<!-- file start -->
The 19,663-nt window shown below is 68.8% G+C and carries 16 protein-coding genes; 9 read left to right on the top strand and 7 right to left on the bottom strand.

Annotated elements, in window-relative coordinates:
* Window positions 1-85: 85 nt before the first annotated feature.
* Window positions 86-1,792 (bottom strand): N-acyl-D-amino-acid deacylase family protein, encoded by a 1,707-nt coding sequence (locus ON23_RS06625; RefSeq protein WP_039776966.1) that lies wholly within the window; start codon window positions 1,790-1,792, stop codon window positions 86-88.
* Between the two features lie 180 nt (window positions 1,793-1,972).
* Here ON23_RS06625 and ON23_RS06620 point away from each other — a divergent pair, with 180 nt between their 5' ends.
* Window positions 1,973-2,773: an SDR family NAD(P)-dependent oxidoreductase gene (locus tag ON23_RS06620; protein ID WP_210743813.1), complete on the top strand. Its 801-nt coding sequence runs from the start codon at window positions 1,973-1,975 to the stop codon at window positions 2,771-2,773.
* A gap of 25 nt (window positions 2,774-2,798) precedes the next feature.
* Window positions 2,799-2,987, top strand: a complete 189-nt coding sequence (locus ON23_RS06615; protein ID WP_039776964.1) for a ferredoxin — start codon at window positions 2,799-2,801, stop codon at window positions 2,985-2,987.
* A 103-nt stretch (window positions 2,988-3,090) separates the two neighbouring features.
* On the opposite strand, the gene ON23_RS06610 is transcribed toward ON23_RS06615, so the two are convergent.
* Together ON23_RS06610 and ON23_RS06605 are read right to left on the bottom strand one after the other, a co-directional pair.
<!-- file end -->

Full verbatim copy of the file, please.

The 19,663-nt window shown below is 68.8% G+C and carries 16 protein-coding genes; 9 read left to right on the top strand and 7 right to left on the bottom strand.

Annotated elements, in window-relative coordinates:
* Window positions 1-85: 85 nt before the first annotated feature.
* Window positions 86-1,792 (bottom strand): N-acyl-D-amino-acid deacylase family protein, encoded by a 1,707-nt coding sequence (locus ON23_RS06625; RefSeq protein WP_039776966.1) that lies wholly within the window; start codon window positions 1,790-1,792, stop codon window positions 86-88.
* Between the two features lie 180 nt (window positions 1,793-1,972).
* Here ON23_RS06625 and ON23_RS06620 point away from each other — a divergent pair, with 180 nt between their 5' ends.
* Window positions 1,973-2,773: an SDR family NAD(P)-dependent oxidoreductase gene (locus tag ON23_RS06620; protein ID WP_210743813.1), complete on the top strand. Its 801-nt coding sequence runs from the start codon at window positions 1,973-1,975 to the stop codon at window positions 2,771-2,773.
* A gap of 25 nt (window positions 2,774-2,798) precedes the next feature.
* Window positions 2,799-2,987, top strand: a complete 189-nt coding sequence (locus ON23_RS06615; protein ID WP_039776964.1) for a ferredoxin — start codon at window positions 2,799-2,801, stop codon at window positions 2,985-2,987.
* A 103-nt stretch (window positions 2,988-3,090) separates the two neighbouring features.
* On the opposite strand, the gene ON23_RS06610 is transcribed toward ON23_RS06615, so the two are convergent.
* Together ON23_RS06610 and ON23_RS06605 are read right to left on the bottom strand one after the other, a co-directional pair.